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Food and Drink Features
 

#wienerup!


We tell you about the quirky and fun foods that aren’t at the Oklahoma State Fair.

Jennifer Chancellor September 11th, 2013

If you can’t make it out to the Oklahoma State Fair — or don’t want to — there is plenty of quirky food to be had in our fair city.

With our picks of the un-fair fare of Oklahoma City come indie-owned and offbeat, hand-friendly offerings from street vendors and shaded-lane shops.

1. Gale VanCampen’s Hot Dog OKC tops the list with her one-of-a kind cart, parked 7 p.m.-2 a.m. Fridays and Saturdays at 202 E. Sheridan Ave. in Bricktown.

She started modestly with a shaved ice stand in the Walmart parking lot in The Village back in 1997, moved a cart to the Bricktown Canal in 2000 and realized she needed more help getting through the winter months.

Today, money isn’t a problem. She launched Hot Dog OKC in 2008, and her cart moved to its new location last year. “You can say hot dogs are recession-proof,” she said, then laughed.

Her catchphrase, “Wiener up!” is now a hashtag tweeted by fans of her fare and her customers, including American Pickers television star Frank Fritz, Miami Heat owner Micky Arison and Dallas Mavericks owner Mark Cuban. He tweeted, “Everyone should stop by!” and complimented VanCampen’s social media prowess.

The star-power is so bright, she’s revamping her Celebrity Dogs menu. Look for it soon @HotDogOKC and hotdogokc.com.

But the Casey Cornett Dog stays, she said. It’s a straightforward crowd-pleaser, much like the namesake’s daddy, Mayor Mick, in an election year.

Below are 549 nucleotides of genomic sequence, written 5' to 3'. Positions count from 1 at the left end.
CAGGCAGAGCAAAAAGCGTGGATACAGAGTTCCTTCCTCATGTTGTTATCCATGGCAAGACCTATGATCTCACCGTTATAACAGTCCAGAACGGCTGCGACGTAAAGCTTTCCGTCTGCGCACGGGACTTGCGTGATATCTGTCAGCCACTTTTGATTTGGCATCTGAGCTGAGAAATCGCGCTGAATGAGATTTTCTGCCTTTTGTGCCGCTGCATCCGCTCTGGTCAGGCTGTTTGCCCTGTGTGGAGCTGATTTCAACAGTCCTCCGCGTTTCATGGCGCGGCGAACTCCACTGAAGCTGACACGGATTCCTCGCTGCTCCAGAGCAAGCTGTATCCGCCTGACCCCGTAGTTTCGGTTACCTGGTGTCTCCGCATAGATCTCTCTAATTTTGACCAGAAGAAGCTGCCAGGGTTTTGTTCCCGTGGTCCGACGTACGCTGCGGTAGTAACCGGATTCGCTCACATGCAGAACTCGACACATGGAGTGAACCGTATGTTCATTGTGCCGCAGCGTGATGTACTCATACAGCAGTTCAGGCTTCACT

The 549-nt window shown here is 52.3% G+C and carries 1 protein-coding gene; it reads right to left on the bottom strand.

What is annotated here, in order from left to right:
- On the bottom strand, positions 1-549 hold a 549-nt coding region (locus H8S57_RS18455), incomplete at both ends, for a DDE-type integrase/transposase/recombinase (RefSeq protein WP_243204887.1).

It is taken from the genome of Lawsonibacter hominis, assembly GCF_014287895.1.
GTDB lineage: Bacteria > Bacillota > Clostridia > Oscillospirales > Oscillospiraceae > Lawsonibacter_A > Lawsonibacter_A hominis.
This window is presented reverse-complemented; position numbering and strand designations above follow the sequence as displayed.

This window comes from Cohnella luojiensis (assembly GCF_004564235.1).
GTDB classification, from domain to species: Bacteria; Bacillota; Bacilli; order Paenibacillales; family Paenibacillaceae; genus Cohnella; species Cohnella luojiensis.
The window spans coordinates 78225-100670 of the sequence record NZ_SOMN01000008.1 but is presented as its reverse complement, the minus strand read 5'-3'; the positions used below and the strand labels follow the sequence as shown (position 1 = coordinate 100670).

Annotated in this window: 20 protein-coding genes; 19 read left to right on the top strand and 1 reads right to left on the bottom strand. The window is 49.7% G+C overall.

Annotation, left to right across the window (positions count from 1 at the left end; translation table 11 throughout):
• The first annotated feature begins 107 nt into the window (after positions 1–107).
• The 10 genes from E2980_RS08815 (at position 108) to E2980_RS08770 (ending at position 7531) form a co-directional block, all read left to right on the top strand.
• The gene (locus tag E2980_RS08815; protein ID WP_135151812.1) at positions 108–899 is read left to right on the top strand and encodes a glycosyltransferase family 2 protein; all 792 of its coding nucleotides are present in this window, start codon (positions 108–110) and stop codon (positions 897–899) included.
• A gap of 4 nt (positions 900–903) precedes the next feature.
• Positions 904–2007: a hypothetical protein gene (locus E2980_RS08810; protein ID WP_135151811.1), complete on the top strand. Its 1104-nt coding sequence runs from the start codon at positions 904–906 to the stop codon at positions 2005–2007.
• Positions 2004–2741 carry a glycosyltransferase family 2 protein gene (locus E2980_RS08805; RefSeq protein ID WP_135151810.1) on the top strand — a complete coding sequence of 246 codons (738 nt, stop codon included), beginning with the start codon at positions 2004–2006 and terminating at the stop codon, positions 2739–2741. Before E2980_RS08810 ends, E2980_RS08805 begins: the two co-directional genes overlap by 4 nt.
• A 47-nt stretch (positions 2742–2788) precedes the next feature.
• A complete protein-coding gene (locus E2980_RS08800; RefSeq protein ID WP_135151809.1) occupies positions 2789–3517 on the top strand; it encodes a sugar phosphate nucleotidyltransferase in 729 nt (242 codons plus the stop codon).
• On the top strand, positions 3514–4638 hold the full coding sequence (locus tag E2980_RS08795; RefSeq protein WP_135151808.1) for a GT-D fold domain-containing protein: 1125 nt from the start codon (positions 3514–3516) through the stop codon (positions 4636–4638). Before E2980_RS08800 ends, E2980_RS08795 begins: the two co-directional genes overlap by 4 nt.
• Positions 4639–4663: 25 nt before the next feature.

At four bucks, it includes a grilled Nathan’s Famous Hot Dog topped with yellow mustard, chili, cheese and jalapeños with Fritos Corn Chips sprinkled on top.


2. So much jerky, so little time. The Beef Jerky Emporium offerings may be better than bacon. Owner Mark Garvey now has three locations: 9346 N. May Ave., 4405 SW Third St. and 810 W. Danforth Road in Edmond. Beef, fish, game and turkey jerky sit next to pork rinds, habañero pralines and cheeses. Low-sodium jerky is $7.95.


3. Hand-breaded, fried, juicy tendergroin. That’s right, lamb fries start at $8.95. Cattlemen’s Steakhouse, 1309 S. Agnew Ave., is famous for ’em. The dish was featured on The Travel Channel’s Man v. Food. Owner Dick Stubbs runs possibly the oldest eatery in the city, open since 1910.


4. Hot, hot, hot. There’s nothing quite like wrapping one’s big mouth around the Flaming Lips taco, loaded with hickory-smoked tongue, fresh pico de gallo, sliced avocado and queso fresco. It’s $3.35 at Big Truck Tacos (it’s a brick-and-mortar), 530 NW 23rd St., owned by Chris Lower. Follow on Twitter to learn more about drive-bys of its actual food truck, @bigtrucktacos.


5. Be a champ. Find out what your friends on social media are talking about when they post pics of hot, fresh-pressed, hand-crafted “deconstructed waffle” sandwiches. An applewood bacon, free-range egg and cheddar sandwich is $8.

Waffle Champion began as a food truck and grew into a restaurant, owned by OKC resident Todd Woodruff, at 1212 N. Walker Ave.

 
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